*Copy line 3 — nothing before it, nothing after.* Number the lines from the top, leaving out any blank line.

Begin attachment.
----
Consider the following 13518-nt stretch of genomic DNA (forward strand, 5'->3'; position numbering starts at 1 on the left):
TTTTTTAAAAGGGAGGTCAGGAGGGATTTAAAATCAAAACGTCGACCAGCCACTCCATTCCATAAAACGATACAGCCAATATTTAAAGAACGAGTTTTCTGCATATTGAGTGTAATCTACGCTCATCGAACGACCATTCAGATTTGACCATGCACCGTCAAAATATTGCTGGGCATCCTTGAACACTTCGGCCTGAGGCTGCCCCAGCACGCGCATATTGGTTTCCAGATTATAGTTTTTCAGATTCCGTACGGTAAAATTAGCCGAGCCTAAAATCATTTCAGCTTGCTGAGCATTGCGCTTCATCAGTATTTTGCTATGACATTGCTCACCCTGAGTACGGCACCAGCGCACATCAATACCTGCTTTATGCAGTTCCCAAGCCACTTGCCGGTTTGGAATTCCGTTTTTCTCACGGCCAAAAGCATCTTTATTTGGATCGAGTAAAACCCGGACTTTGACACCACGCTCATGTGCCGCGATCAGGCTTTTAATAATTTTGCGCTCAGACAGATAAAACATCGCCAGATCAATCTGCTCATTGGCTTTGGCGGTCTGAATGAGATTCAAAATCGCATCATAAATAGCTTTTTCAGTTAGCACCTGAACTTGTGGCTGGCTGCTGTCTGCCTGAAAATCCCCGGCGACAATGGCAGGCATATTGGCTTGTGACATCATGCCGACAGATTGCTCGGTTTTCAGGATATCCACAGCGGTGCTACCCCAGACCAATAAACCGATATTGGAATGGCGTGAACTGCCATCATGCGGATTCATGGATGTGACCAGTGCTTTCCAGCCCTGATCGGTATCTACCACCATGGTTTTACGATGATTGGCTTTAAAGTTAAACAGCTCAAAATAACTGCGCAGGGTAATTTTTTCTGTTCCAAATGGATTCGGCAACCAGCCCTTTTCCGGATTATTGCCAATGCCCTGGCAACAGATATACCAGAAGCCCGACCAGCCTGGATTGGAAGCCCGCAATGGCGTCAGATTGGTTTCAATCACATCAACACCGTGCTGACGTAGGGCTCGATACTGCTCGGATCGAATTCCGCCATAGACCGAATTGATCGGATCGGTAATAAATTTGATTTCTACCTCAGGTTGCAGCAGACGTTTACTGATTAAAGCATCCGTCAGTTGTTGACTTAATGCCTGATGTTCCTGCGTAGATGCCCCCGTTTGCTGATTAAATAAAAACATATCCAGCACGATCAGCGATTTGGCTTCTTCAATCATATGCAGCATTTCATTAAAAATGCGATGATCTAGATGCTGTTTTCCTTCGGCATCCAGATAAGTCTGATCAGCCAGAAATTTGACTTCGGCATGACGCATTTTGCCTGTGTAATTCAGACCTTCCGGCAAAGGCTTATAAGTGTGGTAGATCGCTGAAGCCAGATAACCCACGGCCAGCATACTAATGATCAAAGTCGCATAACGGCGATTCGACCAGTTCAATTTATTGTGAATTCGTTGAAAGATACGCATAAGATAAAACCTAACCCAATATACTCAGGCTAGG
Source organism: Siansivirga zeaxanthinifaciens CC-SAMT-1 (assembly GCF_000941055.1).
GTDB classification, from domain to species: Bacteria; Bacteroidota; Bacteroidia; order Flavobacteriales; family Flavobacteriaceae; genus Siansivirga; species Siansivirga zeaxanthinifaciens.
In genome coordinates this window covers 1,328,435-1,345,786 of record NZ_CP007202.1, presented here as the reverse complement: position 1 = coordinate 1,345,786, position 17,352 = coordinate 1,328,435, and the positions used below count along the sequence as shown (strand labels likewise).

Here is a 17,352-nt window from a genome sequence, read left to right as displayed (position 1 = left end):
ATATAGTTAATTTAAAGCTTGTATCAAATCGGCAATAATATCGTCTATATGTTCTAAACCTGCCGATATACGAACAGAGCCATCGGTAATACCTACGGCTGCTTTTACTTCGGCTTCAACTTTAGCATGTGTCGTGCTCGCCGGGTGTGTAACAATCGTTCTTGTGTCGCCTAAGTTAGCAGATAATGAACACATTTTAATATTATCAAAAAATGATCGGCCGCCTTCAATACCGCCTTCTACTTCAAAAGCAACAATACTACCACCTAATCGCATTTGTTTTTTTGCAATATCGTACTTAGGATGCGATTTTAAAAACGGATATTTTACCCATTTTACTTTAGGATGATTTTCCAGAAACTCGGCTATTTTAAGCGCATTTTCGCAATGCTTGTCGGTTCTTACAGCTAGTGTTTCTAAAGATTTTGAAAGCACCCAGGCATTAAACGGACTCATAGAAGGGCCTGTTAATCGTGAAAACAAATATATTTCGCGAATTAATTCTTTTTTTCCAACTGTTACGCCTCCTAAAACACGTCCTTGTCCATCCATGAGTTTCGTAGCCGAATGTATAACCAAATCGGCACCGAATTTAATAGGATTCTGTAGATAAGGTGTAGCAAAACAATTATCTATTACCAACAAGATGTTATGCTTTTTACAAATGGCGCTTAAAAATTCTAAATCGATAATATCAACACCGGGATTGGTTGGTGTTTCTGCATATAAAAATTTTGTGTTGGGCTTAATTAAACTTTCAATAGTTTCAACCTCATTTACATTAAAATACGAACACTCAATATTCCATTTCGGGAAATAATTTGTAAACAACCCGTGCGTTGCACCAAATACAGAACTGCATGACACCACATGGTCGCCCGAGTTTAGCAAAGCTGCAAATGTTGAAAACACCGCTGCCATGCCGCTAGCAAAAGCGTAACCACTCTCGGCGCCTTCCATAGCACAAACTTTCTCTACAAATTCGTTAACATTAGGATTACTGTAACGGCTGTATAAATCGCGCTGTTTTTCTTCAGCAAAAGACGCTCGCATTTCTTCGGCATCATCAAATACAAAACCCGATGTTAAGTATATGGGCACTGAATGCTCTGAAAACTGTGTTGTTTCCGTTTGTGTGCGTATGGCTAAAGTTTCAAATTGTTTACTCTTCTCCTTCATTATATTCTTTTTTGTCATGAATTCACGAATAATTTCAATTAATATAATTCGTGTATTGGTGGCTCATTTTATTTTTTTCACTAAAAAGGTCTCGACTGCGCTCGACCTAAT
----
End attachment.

Source organism: Siansivirga zeaxanthinifaciens CC-SAMT-1 (assembly GCF_000941055.1).